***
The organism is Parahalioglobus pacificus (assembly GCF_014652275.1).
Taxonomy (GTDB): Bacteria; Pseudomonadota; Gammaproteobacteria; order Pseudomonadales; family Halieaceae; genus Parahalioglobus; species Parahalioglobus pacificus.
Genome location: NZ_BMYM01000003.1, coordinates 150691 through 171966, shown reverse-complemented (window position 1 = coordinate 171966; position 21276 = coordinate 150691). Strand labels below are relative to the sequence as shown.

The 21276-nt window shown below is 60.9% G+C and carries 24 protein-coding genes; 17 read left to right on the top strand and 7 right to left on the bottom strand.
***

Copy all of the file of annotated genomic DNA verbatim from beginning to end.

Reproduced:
The organism is Parahalioglobus pacificus (assembly GCF_014652275.1).
Taxonomy (GTDB): Bacteria; Pseudomonadota; Gammaproteobacteria; order Pseudomonadales; family Halieaceae; genus Parahalioglobus; species Parahalioglobus pacificus.
Genome location: NZ_BMYM01000003.1, coordinates 150691 through 171966, shown reverse-complemented (window position 1 = coordinate 171966; position 21276 = coordinate 150691). Strand labels below are relative to the sequence as shown.

The 21276-nt window shown below is 60.9% G+C and carries 24 protein-coding genes; 17 read left to right on the top strand and 7 right to left on the bottom strand.